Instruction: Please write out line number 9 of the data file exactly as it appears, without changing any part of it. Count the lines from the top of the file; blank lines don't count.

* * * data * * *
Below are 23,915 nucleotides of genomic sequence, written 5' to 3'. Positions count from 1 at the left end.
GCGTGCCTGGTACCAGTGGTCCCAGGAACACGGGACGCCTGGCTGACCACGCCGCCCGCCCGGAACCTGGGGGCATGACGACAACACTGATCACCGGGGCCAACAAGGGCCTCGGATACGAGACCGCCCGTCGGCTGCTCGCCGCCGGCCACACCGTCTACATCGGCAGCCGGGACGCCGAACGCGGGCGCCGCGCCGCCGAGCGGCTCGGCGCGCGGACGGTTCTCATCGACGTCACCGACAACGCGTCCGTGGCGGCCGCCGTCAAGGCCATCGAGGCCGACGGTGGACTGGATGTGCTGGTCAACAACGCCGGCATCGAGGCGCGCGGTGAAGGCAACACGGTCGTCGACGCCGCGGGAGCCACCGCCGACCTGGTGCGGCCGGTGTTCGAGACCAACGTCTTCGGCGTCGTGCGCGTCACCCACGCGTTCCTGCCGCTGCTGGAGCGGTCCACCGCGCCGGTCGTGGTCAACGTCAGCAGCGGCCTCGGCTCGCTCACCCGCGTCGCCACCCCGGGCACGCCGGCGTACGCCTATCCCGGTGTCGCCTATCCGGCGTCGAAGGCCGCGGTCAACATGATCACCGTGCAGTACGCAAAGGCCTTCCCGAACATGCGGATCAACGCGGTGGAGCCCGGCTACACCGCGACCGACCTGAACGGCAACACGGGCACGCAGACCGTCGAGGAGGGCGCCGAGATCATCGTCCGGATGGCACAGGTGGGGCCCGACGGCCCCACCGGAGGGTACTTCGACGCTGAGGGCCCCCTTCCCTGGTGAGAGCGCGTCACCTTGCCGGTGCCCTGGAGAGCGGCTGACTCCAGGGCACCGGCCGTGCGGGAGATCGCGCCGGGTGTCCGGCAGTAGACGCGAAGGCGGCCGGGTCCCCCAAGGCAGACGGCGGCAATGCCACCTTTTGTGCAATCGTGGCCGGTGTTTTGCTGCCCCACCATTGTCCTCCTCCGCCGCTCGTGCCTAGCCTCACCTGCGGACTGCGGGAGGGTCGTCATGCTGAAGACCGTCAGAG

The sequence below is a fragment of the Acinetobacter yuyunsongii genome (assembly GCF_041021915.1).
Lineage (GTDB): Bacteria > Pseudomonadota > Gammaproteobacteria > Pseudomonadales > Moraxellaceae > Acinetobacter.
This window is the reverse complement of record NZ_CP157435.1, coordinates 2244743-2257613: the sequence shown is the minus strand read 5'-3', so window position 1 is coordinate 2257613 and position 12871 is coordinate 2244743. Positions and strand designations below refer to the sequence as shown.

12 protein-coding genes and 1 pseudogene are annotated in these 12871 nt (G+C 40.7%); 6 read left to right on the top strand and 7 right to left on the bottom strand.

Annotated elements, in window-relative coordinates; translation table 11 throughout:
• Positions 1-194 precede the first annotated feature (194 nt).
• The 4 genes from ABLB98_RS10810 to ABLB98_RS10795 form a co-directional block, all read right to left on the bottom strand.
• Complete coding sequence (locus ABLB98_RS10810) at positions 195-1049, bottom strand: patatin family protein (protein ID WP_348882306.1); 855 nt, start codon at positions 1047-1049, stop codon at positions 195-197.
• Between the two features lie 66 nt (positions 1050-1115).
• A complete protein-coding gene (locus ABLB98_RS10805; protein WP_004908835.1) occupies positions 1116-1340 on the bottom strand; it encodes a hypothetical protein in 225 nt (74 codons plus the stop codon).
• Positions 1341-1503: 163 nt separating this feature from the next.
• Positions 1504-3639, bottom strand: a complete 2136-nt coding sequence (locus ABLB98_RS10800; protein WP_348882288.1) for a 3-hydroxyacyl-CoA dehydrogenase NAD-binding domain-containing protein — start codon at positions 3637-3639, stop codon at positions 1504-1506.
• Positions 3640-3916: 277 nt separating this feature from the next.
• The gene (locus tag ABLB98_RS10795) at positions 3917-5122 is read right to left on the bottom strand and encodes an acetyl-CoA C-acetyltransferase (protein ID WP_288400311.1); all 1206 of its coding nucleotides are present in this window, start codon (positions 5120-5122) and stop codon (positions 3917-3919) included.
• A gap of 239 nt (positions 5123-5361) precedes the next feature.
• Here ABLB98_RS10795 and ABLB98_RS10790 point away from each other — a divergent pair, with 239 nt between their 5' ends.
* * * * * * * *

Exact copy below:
• The 4 genes from ABLB98_RS10810 to ABLB98_RS10795 form a co-directional block, all read right to left on the bottom strand.